Announcement

Collapse
No announcement yet.

2.6.27 Kernel Killing Network Hardware

Collapse
X
  • Filter
  • Time
  • Show
Clear All
new posts

  • phoronix
    started a topic 2.6.27 Kernel Killing Network Hardware

    2.6.27 Kernel Killing Network Hardware

    Phoronix: 2.6.27 Kernel Killing Network Hardware

    In case you missed it, there's a rather serious regression with the e1000e network driver in the Linux 2.6.27 release candidate kernels. This Ethernet driver has been killing some Intel integrated Gigabit network adapters by corrupting the chip's EEPROM...

    http://www.phoronix.com/vr.php?view=Njc0Nw

  • Kano
    replied
    I know of one defect adapter on an asus q35 board. saidly the system locks when you try to load a patched driver (without crc check).

    Leave a comment:


  • spikestabber
    replied
    Originally posted by bulletxt View Post
    oh....I was just joking but it seems the thing is more serious than I thought... I'll read your link!
    Being friends with one of the Intel linux devs, he told me that this issue is most likely related to core kernel changes rather than a bug with the actual driver. The nvram on the e1000* based cards are shared between the rest of the hardware components on the machine, as its a part of the address space. Anything can have a flaw that writes to the wrong address, such blame can be bugs in the kernel, a buggy X11 graphics driver writing to a bad memory address, or a combination of both could be the culprit here. From what I understand this is mainly happening with laptops, and no reported happenings with PCIe based server adapters yet.

    Leave a comment:


  • bulletxt
    replied
    oh....I was just joking but it seems the thing is more serious than I thought... I'll read your link!

    Leave a comment:


  • Jade
    replied
    Originally posted by bulletxt View Post
    If something like this happens for example with an Ubuntu stable release, oh well, I couldn't blame if Microsoft pays some newspaper to FUD about it..lol
    What most likely happened is Microsoft paid a Linux kernel saboteur to have the kernel trash your LAN card.

    See: The Linux Kernel SABOTEURS at
    http://www.phoronix.com/forums/showthread.php?t=9509
    Last edited by Jade; 09-26-2008, 07:04 PM.

    Leave a comment:


  • yoshi314
    replied
    but it's also true that a user that's running 2.6.27rc must be at least a user that understands a minimum of "computer things" so he's able somehow to reflash it.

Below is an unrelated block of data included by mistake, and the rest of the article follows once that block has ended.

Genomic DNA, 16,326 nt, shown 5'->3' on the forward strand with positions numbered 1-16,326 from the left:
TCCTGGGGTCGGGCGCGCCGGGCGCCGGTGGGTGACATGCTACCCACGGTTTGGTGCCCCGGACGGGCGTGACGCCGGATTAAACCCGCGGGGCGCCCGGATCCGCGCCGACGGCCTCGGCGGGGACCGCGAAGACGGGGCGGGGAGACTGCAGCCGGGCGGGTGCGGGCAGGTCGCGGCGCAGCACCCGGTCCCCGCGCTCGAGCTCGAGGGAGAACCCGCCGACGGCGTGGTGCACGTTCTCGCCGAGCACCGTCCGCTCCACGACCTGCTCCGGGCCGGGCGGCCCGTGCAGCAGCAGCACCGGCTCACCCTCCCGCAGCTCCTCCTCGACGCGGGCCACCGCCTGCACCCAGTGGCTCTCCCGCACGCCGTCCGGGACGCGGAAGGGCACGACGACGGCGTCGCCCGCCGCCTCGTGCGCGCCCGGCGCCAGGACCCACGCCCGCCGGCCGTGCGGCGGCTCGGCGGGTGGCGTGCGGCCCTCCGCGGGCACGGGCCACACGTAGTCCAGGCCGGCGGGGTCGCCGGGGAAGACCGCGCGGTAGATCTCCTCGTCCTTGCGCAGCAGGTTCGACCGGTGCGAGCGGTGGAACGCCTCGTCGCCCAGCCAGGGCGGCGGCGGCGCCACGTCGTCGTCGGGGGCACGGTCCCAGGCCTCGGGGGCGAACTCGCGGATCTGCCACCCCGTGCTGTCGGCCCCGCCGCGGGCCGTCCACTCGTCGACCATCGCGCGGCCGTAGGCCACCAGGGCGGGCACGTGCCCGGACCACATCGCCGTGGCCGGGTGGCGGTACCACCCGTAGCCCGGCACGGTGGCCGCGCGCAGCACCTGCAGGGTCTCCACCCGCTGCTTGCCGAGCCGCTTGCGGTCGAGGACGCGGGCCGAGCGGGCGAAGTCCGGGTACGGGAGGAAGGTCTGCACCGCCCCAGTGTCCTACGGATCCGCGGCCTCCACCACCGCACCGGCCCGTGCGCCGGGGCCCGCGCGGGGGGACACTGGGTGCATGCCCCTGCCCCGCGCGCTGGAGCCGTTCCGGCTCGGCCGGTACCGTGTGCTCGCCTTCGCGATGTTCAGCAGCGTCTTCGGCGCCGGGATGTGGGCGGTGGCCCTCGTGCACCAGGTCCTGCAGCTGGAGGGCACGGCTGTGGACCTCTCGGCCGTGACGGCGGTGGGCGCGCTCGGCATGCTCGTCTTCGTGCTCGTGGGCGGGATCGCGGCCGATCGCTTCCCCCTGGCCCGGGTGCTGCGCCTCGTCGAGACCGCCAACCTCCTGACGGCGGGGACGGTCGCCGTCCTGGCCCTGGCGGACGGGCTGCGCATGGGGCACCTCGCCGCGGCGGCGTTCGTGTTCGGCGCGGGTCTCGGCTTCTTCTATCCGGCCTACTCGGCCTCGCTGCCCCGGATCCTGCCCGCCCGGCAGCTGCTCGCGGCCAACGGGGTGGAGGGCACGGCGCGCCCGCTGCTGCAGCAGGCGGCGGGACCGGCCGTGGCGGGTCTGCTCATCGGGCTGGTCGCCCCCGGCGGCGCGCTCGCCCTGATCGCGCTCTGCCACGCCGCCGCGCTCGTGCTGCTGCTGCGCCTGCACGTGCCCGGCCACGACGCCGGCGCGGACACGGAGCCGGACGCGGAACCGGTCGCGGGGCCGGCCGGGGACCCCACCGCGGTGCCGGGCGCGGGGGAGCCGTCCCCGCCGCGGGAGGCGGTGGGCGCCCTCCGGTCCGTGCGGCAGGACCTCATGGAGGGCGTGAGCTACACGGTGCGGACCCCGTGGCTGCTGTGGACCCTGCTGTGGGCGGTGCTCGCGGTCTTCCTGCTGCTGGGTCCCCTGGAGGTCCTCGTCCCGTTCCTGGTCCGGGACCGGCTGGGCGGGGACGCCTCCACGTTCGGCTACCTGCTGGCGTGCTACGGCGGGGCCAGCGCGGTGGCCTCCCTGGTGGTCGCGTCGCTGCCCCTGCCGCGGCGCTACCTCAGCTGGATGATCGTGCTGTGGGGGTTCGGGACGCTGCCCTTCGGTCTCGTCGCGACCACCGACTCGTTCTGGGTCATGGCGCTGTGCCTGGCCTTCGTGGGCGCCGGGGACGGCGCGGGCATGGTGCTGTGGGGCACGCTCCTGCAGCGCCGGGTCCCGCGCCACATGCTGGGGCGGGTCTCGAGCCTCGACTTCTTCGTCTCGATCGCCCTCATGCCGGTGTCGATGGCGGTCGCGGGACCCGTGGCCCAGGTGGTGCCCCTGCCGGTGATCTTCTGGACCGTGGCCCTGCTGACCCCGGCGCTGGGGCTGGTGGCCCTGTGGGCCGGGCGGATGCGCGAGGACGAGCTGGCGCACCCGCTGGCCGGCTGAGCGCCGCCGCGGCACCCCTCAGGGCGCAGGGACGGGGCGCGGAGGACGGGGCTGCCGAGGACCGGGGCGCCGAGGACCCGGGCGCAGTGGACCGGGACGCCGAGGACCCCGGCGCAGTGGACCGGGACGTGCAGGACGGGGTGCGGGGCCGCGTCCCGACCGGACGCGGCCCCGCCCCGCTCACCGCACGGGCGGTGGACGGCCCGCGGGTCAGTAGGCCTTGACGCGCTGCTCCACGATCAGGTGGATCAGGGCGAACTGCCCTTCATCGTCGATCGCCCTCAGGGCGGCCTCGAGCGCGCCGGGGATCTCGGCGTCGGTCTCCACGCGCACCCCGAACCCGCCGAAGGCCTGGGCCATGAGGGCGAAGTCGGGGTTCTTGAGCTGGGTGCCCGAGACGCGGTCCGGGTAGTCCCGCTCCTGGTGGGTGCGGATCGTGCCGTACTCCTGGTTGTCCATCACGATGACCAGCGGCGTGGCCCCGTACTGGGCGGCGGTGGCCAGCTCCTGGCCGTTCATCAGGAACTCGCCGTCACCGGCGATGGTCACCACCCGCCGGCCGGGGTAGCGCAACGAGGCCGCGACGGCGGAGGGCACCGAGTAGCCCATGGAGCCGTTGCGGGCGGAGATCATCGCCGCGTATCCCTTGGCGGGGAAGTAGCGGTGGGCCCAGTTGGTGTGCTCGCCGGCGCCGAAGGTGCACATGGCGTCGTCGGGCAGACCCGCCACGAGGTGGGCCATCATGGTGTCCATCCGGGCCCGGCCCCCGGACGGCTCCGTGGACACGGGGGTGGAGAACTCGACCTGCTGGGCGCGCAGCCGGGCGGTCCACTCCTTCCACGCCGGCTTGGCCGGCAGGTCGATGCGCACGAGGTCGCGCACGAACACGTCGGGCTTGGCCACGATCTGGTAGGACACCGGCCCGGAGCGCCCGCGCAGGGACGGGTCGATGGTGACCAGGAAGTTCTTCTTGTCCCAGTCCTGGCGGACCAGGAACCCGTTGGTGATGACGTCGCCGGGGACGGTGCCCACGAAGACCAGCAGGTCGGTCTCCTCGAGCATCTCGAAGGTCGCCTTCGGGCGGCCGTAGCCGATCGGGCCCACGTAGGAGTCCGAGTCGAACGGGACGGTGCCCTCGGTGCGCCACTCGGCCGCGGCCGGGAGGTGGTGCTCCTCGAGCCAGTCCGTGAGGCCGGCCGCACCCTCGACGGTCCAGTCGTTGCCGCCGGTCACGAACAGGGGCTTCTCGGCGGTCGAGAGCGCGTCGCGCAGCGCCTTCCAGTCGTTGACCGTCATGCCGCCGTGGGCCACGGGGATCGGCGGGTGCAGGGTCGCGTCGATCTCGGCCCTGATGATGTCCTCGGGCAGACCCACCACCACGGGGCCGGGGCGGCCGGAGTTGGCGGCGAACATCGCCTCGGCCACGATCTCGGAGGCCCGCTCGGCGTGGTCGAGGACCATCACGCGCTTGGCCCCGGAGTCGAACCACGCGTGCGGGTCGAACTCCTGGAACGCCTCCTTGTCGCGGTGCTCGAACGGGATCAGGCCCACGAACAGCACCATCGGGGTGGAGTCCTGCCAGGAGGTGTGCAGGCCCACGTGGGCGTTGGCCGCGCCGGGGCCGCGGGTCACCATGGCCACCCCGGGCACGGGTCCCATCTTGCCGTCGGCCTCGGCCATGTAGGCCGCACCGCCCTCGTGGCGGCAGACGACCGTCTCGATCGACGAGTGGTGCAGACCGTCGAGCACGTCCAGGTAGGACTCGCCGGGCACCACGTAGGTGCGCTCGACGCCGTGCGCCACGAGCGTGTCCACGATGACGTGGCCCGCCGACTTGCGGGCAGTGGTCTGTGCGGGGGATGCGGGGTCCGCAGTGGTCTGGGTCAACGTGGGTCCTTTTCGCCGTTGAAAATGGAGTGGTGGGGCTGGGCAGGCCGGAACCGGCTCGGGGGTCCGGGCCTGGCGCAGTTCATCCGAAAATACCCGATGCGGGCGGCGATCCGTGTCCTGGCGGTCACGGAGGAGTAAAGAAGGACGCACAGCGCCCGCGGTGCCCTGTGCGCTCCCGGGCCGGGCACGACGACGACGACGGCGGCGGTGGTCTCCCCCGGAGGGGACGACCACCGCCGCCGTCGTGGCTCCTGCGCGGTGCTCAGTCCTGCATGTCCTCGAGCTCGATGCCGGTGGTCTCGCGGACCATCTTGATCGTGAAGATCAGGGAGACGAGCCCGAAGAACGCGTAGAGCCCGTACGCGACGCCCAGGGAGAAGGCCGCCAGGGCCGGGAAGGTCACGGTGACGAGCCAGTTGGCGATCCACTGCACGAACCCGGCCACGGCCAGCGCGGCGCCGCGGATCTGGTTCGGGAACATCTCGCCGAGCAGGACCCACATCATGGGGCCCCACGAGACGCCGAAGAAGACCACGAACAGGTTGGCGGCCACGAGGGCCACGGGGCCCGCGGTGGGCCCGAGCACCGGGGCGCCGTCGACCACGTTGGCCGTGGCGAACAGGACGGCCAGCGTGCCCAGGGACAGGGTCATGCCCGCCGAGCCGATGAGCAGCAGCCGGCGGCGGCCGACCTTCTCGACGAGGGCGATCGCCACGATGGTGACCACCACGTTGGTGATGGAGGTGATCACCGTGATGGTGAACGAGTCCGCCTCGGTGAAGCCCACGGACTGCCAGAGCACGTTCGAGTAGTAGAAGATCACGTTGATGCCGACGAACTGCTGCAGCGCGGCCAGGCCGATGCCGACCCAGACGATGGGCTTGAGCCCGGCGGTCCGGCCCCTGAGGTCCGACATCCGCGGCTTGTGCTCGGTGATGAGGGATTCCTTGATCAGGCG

anybody running -rc* kernels must be ready for anything, be it hardware failure, your pc killing your dog, or kernel devs kidnapping your girlfriend :]

    Also, would it be easier to just import the driver from a previous Kernel?
    i think this one will nail down the problem - http://lkml.org/lkml/2008/9/23/431 .

    the issue might lay deep within the kernel, and not the driver itself.

    remember how rtorrent exposed a deep bug in the kernel in 2.6.18 ?

    Leave a comment:


  • Tarmael
    replied
    How do I test to see what card I'm using so I don't encounter the problem when I update.

    Also, isn't Canonical's work around just getting rid of that driver?

    Also, would it be easier to just import the driver from a previous Kernel?

    Possible problems I can see:
    1. It not being compatible with the 2.6.27 kernel
    2. It's not the driver that's corrupting (which that is being talked about in the bug report)

    Thanks a lot.


    Bas.

    Leave a comment:


  • bulletxt
    replied
    "you only must reprogram eeprom ": for 99,9% of users that sentence means = dead card.

    but it's also true that a user that's running 2.6.27rc must be at least a user that understands a minimum of "computer things" so he's able somehow to reflash it.

    If something like this happens for example with an Ubuntu stable release, oh well, I couldn't blame if Microsoft pays some newspaper to FUD about it..lol

    Leave a comment:


  • deanjo
    replied
    Originally posted by blueskynis View Post
    As I understand there is no physical damage, to return to working state you only must reprogram eeprom back to its default state.
    From what I've heard this is not 100% the case. Some who have tried say that results in a MAC address of 00-00-00-00-00.

    Leave a comment:


  • blueskynis
    replied
    As I understand there is no physical damage, to return to working state you only must reprogram eeprom back to its default state.

    Leave a comment:

Working...
X